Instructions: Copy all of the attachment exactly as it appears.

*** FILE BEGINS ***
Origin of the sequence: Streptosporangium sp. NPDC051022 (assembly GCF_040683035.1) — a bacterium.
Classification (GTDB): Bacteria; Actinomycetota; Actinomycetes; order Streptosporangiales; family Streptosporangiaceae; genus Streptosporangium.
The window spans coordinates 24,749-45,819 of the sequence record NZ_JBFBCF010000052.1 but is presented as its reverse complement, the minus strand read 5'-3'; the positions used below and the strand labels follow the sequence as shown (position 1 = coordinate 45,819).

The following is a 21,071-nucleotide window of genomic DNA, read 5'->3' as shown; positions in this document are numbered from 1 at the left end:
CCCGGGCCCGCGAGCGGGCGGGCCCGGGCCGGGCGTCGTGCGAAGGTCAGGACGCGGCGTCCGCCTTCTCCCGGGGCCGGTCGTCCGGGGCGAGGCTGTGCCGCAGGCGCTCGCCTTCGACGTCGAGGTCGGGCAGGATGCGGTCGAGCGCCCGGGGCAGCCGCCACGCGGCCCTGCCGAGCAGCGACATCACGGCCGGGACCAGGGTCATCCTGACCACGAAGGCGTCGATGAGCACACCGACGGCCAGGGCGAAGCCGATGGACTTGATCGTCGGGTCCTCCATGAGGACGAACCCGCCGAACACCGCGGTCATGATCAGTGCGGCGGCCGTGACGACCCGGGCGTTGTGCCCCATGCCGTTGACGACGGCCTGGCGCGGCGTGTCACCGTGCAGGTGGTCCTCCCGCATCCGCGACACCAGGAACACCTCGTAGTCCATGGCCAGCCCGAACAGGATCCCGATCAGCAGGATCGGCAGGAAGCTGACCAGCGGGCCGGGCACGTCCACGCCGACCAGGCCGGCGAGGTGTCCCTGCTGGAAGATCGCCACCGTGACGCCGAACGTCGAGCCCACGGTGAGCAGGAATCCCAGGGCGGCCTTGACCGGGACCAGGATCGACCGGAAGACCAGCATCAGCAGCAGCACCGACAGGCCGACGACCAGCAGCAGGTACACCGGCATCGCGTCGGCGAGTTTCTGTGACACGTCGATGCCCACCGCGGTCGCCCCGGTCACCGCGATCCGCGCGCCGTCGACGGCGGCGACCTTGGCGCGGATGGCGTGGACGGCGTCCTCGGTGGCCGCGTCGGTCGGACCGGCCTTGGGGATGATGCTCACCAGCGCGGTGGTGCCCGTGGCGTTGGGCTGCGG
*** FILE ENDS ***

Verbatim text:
Origin of the sequence: Streptosporangium sp. NPDC051022 (assembly GCF_040683035.1) — a bacterium.
Classification (GTDB): Bacteria; Actinomycetota; Actinomycetes; order Streptosporangiales; family Streptosporangiaceae; genus Streptosporangium.
The window spans coordinates 24,749-45,819 of the sequence record NZ_JBFBCF010000052.1 but is presented as its reverse complement, the minus strand read 5'-3'; the positions used below and the strand labels follow the sequence as shown (position 1 = coordinate 45,819).

The following is a 21,071-nucleotide window of genomic DNA, read 5'->3' as shown; positions in this document are numbered from 1 at the left end:
CCCGGGCCCGCGAGCGGGCGGGCCCGGGCCGGGCGTCGTGCGAAGGTCAGGACGCGGCGTCCGCCTTCTCCCGGGGCCGGTCGTCCGGGGCGAGGCTGTGCCGCAGGCGCTCGCCTTCGACGTCGAGGTCGGGCAGGATGCGGTCGAGCGCCCGGGGCAGCCGCCACGCGGCCCTGCCGAGCAGCGACATCACGGCCGGGACCAGGGTCATCCTGACCACGAAGGCGTCGATGAGCACACCGACGGCCAGGGCGAAGCCGATGGACTTGATCGTCGGGTCCTCCATGAGGACGAACCCGCCGAACACCGCGGTCATGATCAGTGCGGCGGCCGTGACGACCCGGGCGTTGTGCCCCATGCCGTTGACGACGGCCTGGCGCGGCGTGTCACCGTGCAGGTGGTCCTCCCGCATCCGCGACACCAGGAACACCTCGTAGTCCATGGCCAGCCCGAACAGGATCCCGATCAGCAGGATCGGCAGGAAGCTGACCAGCGGGCCGGGCACGTCCACGCCGACCAGGCCGGCGAGGTGTCCCTGCTGGAAGATCGCCACCGTGACGCCGAACGTCGAGCCCACGGTGAGCAGGAATCCCAGGGCGGCCTTGACCGGGACCAGGATCGACCGGAAGACCAGCATCAGCAGCAGCACCGACAGGCCGACGACCAGCAGCAGGTACACCGGCATCGCGTCGGCGAGTTTCTGTGACACGTCGATGCCCACCGCGGTCGCCCCGGTCACCGCGATCCGCGCGCCGTCGACGGCGGCGACCTTGGCGCGGATGGCGTGGACGGCGTCCTCGGTGGCCGCGTCGGTCGGACCGGCCTTGGGGATGATGCTCACCAGCGCGGTGGTGCCCGTGGCGTTGGGCTGCGG